Yesterday...I met a remarkable woman and some of her family
Yesterday went very well. Hannah seems to like her new special ed teacher - a mother of 4 back from maternity leave. She updated a checklist (milestones) for Hannah that we have been using since she started there and it was lovely to be able to tick off a few more boxes - like the walking one!
The eye Dr doesn't want to see her for 2 years. YAY! So that was all good - a nightmare though as the eye drops made Hannah grumpy and hot and then of course she got tired being in the waiting room for so long (the whole thing meant we were there for just over 2 hours) so was even grumpier - I haven't had to deal witha grumpy hannah like that for a long time - it wasn't pleasant!
While I was there I met a mum, grandma and little boy called B. B is the same age as Hannah - only he is not sitting or crawling as he has cerebral palsy. He had the same hair colour as Hannah so naturally he caught my eye. He also had a lovely face. We were just passing the time chatting. B has a big brother J who is 7. J looks like a big version of his little brother - his Mum showed me her wallet photo of both boys - J had a big gorgeous grin, red hair and freckles. He is in a wheelchair, doesn't communicte verbally and is fed via his stomach. He too has CP.
I can't imagine what it must be like for that family. In many ways I am sure their life is pretty much like mine, in other ways it must be very different. As I drove home my mind was racing. I can't say that I felt sad exactly - emotional yes - there were tears in my eyes. Mostly though I was thinking about that woman's optimism. I recognised it of course because I share it too. Then I thought about fate - that great wild beast beyond our control. That woman's optimism was palpable. Her photoes of her sons showed each boys uniqueness and her pride in them. Sometimes choices are not better than fate. There is of course no prenatal testing for CP. They told me that. The mother also said that she knew her chances of having a child and then another child with CP were higher than average. I guess that is what made the word 'optimism' come so strongly to mind.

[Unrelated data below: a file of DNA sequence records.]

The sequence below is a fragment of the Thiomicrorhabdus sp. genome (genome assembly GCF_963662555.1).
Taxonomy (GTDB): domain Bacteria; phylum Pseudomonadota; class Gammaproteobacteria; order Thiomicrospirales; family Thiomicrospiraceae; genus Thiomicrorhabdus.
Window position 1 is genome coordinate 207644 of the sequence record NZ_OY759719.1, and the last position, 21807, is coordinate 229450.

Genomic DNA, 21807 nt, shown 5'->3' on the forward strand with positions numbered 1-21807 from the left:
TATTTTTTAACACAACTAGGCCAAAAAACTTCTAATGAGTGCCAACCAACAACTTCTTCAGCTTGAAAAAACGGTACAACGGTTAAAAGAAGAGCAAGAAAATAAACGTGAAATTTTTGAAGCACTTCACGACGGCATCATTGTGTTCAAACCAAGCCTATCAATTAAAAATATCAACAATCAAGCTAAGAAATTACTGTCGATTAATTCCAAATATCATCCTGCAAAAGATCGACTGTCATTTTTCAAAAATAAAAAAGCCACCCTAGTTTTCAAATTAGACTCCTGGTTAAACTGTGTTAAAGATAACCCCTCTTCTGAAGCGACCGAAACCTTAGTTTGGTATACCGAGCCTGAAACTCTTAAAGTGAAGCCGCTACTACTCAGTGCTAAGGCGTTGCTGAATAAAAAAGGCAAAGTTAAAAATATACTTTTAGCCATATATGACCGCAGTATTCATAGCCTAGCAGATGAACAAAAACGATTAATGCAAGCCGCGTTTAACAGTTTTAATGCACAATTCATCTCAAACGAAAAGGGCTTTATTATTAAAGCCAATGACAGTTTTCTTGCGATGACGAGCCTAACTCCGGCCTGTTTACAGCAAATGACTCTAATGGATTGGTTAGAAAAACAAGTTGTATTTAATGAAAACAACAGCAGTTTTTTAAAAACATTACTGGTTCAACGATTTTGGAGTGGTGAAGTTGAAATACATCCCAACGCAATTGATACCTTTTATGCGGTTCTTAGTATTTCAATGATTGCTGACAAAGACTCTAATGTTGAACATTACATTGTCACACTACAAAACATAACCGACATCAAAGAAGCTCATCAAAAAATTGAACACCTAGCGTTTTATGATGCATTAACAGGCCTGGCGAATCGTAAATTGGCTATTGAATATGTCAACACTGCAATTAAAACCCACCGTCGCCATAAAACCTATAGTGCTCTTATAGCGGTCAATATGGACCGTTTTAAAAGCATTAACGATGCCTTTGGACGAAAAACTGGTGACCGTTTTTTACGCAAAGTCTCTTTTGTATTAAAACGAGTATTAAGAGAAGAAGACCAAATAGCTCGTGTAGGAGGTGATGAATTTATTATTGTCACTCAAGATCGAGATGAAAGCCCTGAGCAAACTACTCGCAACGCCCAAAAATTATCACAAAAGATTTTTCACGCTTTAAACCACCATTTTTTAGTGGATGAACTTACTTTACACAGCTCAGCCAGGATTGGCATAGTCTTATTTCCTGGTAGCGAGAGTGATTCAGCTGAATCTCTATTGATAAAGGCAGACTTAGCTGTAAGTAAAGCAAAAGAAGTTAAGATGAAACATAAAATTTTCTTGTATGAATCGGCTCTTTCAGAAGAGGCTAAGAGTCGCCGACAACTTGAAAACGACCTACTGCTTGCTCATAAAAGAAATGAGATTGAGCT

I have been thinking about Arthur Miller and his son Danny - the one he never mentioned in his biography, who was institutionalised (he would only be a few years older than me now) and who was visited regularly by his mother but never by his father - according to the excerpts I read online. I am in no place to judge A Miller - that isn't what this is about. On my drive home yesterday I kept thinking about him and then B and Js Mum. Miller lost on his choice and perhaps he died not knowing that but I can't help but think that those who have and still care for and love Danny Miller know it. Maybe optimism is what Arthur Miller needed more of.